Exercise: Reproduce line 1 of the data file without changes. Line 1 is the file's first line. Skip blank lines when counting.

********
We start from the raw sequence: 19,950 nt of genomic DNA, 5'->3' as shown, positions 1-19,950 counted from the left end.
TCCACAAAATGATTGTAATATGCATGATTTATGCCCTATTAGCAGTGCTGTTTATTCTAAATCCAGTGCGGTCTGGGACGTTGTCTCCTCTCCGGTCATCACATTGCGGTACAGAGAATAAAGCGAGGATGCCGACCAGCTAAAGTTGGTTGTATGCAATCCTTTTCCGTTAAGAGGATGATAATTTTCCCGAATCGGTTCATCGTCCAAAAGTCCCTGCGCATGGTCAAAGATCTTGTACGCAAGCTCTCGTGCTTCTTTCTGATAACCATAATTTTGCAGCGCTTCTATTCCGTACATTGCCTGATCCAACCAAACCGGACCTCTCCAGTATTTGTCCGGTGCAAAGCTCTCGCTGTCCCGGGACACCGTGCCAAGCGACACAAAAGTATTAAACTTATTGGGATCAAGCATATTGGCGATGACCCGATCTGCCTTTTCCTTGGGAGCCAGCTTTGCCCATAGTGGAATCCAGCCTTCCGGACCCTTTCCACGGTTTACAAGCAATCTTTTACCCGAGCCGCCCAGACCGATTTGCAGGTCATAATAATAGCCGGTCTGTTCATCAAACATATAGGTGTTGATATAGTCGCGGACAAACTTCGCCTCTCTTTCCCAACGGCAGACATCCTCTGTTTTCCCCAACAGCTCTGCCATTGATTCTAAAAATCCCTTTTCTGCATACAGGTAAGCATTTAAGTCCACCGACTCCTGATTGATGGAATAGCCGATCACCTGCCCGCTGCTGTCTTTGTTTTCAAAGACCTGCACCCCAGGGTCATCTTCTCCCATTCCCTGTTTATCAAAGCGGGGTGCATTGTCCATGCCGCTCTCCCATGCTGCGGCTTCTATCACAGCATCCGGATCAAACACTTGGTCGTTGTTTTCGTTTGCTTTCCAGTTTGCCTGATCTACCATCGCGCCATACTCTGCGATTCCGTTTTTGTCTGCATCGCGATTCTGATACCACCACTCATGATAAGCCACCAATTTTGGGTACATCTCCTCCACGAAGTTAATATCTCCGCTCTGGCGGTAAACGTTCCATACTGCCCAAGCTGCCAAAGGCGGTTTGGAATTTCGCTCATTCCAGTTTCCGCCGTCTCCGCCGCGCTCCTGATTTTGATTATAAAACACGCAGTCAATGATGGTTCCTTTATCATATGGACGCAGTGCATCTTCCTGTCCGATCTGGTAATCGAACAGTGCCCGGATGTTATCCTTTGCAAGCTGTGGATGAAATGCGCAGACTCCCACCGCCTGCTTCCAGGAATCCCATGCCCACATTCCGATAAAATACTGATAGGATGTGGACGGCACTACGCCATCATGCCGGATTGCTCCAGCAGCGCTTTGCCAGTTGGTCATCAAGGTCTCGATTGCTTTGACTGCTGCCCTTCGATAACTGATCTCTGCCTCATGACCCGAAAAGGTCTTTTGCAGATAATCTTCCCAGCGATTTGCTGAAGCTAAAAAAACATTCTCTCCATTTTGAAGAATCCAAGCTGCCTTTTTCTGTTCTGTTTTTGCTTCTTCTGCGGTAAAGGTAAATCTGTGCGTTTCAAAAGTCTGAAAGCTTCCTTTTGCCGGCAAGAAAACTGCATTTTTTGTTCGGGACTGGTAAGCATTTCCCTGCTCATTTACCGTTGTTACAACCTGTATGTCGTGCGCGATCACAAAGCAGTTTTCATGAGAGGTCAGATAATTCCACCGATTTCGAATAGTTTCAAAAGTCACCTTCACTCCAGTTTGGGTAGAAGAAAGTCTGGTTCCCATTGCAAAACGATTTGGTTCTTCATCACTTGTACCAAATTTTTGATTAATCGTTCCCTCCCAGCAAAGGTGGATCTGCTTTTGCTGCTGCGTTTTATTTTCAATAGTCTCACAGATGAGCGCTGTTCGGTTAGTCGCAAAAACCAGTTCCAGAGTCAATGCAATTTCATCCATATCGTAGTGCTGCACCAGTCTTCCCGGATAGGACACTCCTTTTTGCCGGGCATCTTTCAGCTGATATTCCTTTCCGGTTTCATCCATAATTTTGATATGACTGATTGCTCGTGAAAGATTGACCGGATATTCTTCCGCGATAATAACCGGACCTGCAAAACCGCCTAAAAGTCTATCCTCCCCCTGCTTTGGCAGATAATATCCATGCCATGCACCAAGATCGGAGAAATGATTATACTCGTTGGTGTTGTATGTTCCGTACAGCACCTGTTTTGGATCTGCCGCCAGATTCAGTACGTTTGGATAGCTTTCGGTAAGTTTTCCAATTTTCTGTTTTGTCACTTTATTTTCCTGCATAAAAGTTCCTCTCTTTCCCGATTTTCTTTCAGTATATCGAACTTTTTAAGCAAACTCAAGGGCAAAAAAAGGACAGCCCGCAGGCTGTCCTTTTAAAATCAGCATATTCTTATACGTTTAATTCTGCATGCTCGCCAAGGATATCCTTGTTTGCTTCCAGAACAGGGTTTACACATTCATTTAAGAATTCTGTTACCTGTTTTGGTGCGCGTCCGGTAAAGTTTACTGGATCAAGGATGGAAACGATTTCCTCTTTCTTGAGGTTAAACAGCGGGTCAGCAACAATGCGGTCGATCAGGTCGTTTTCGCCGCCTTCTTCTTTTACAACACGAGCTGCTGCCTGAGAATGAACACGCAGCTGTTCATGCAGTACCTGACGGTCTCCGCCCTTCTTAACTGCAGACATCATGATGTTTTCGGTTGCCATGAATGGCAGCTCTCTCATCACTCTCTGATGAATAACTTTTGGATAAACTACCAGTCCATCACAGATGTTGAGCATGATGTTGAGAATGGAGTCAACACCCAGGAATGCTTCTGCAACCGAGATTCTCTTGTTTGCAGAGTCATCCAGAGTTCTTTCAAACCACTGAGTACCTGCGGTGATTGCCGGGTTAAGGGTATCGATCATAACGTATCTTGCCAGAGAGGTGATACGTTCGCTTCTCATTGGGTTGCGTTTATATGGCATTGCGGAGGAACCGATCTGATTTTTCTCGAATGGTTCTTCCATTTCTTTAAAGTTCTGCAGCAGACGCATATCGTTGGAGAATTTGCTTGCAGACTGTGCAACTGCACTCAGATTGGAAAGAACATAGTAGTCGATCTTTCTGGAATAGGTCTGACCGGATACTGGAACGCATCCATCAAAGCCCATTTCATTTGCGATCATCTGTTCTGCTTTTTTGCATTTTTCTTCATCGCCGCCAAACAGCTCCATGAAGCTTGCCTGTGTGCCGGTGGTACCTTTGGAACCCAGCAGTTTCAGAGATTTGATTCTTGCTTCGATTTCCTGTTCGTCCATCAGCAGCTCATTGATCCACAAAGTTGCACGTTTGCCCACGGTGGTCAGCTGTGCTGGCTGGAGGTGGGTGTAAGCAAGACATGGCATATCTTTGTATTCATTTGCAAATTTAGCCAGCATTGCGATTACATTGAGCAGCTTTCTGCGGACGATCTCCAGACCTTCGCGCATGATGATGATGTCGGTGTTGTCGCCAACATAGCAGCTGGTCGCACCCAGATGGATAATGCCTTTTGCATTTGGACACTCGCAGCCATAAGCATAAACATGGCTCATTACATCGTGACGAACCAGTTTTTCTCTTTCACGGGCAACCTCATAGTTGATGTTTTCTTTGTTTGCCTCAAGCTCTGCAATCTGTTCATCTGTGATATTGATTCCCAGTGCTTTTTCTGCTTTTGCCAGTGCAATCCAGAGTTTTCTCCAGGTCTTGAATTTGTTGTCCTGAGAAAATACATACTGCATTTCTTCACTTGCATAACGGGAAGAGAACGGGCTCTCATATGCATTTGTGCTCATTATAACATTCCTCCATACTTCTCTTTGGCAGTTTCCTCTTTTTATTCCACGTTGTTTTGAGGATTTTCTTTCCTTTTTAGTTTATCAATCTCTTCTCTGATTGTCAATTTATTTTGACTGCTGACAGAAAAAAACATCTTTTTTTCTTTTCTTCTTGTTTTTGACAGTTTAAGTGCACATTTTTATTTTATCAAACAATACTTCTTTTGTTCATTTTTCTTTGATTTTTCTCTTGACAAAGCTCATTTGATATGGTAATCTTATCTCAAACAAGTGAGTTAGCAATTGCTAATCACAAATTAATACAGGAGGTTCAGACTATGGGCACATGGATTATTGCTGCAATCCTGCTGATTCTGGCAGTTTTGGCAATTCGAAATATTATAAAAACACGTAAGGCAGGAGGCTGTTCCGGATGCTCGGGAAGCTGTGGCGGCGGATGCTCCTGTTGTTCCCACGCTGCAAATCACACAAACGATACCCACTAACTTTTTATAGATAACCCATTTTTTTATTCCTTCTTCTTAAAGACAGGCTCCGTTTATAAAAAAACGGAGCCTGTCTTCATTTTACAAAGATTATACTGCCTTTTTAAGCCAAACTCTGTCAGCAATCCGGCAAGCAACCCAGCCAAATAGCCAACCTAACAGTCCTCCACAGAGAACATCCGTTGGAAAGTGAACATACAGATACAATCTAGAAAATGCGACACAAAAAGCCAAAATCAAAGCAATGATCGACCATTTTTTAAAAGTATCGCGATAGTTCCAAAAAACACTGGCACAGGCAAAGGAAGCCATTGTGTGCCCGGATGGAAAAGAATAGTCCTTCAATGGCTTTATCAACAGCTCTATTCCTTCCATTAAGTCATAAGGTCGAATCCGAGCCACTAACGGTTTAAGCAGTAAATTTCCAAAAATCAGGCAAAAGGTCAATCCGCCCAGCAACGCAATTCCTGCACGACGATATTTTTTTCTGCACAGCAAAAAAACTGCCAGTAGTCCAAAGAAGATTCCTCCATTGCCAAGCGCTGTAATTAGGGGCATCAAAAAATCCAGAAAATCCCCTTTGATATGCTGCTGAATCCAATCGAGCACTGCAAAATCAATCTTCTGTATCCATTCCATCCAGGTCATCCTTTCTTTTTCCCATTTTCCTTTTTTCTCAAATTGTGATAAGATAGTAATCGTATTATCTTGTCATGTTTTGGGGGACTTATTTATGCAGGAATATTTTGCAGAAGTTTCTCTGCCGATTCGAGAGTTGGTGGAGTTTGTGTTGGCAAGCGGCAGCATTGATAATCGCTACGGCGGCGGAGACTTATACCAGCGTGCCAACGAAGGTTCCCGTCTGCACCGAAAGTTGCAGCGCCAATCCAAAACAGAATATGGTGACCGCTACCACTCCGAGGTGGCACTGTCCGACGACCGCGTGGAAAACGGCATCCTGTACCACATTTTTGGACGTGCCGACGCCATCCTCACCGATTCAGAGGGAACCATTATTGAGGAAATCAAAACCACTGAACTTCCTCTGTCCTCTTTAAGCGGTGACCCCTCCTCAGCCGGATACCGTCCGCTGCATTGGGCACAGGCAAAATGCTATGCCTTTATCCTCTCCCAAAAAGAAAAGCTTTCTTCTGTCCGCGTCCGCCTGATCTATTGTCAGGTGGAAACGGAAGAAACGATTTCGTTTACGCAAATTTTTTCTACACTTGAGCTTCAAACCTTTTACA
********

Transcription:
We start from the raw sequence: 19,950 nt of genomic DNA, 5'->3' as shown, positions 1-19,950 counted from the left end.